So good to read this. I had a baby two weeks before graduating from my fiction MFA program, and twins a year and a half later, and though I now could probably find the time the thought of it just exhausts me. But I often feel guilty for not writing, and anxious about losing my ability too. Thankfully I've been given editorial opportunities so I feel like I've at least kept my toes in the water of the literary world.
I don't think you'll lose it! It will be still be there when you need it. :0)
Gosh, Kendra this is so good. I have a 3 and 2 year old and would love more kiddos but also have all the other little things floating around. It's beautiful to be able to read about yours and other's lives on how they are accomplishing goodness in their vocation as mothers as well as venturing out here and there to enjoy a few other little things that are good too. Thank you!
I love this book, and your extrapolation. My 6 year old is going to be more useful. He IS. Today my 4 year old informed me that the (18 week fetus) baby is not ready to be born yet because my helpers are not 5 and 7 yet. Which is one way to look at it.
Hah! Well, he sounds like a very wise young man.
I don't think you should give yourself 100% completely to mothering for any season. Even with a newborn, there's time for a few of your own interests. At the very least you get to pick the book you read and the show you watch while stuck on the couch nursing a baby.
I just have friends who don't try to sleep train or anything and they seem like they're drowning. They haven't done anything by themselves or gone on a date with their husbands for three years. YEARS. Meanwhile, I have only babies and toddlers as well and I feel like I have a perfectly manageable amount of time to myself and with my husband. I may not be writing a book anytime soon, but I still have time to be me.
Even in the busiest seasons I did usually mange to find time for a book and a bath, and even making birthday cakes and a sewing project here and there. But I didn't feel able to handle sustained, involved projects that weren't my kids. But there has seemed to be time for those lately. That's what I meant to convey.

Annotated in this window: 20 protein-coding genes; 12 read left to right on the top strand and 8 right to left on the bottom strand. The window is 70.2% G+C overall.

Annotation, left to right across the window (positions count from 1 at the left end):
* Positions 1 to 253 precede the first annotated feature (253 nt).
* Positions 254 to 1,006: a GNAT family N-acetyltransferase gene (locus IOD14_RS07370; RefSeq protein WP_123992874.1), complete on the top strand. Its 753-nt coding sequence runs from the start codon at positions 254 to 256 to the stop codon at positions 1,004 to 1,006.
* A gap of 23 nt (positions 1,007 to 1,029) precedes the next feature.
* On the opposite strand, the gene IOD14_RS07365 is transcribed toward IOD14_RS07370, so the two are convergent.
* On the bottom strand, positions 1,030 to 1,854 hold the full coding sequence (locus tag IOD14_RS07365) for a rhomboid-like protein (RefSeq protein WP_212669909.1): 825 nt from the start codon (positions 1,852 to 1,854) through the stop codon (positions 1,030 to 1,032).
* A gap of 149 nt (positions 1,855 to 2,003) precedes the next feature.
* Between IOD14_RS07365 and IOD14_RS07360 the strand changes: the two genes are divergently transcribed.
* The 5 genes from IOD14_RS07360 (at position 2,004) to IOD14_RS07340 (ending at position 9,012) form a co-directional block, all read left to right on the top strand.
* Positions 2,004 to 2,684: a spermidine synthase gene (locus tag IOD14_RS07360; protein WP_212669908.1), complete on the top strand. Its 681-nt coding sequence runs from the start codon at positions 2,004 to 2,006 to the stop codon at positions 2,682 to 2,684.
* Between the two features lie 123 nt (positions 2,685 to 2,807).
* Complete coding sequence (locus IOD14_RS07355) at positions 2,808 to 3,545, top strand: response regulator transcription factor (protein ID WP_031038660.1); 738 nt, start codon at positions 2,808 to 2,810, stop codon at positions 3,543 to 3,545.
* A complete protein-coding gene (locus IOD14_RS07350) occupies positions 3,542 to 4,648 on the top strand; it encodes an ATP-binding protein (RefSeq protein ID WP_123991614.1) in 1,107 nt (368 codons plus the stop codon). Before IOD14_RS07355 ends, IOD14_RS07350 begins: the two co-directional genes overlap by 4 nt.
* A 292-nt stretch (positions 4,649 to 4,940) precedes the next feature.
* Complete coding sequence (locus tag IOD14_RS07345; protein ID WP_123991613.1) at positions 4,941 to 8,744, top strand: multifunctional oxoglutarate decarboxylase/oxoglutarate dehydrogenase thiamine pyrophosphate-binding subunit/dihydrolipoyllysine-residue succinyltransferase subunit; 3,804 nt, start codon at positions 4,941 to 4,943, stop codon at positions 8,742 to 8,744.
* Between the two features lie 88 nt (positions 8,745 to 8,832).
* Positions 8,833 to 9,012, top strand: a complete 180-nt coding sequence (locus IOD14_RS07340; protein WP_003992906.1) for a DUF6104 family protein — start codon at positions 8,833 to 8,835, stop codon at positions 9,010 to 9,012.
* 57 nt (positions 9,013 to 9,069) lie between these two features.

I found your blog via a friend's facebook like that showed up and I'm so glad I did. My oldest is 10 and despite his sometimes feeling that being the oldest is the hardest, he is so incredibly helpful. I'm almost 30 weeks with the fifth baby that we're (hopefully) going to get to hold and keep and having someone else reasonably responsible is why I'm still sane. Also, I love Boden clothes and was unabashedly excited to see your Easter pictures. Thanks for blogging and sharing your family with the world.
<3 I think I love this a whole lot. And I'm really inspired to keep on keepin' on with teaching my kids to do things well and independently. This book has always been a favorite of mine, and now I love it more.
Thanks for writing this, Kendra! It's on my mind all.the.time. And, when I start to pursue other things, I feel completely guilty…and like I'm not giving enough time to the kids. Honestly, some days I'm not. It's so hard to find a balance, yet also hard to let go. I might need to step back for awhile – thank you 🙂
You're welcome Britt. :0) Thank YOU for your awesome IG feed.
Thank you for this post. I am a working mom to an almost nine month old with a wonderful stay at home dad husband. We talk all the time about how we are just in survival mode right now. Good to know it gets better! There are so many hobbies I really miss and often wonder if I will EVER have time for them again.
I hope you will. And I really do think you will.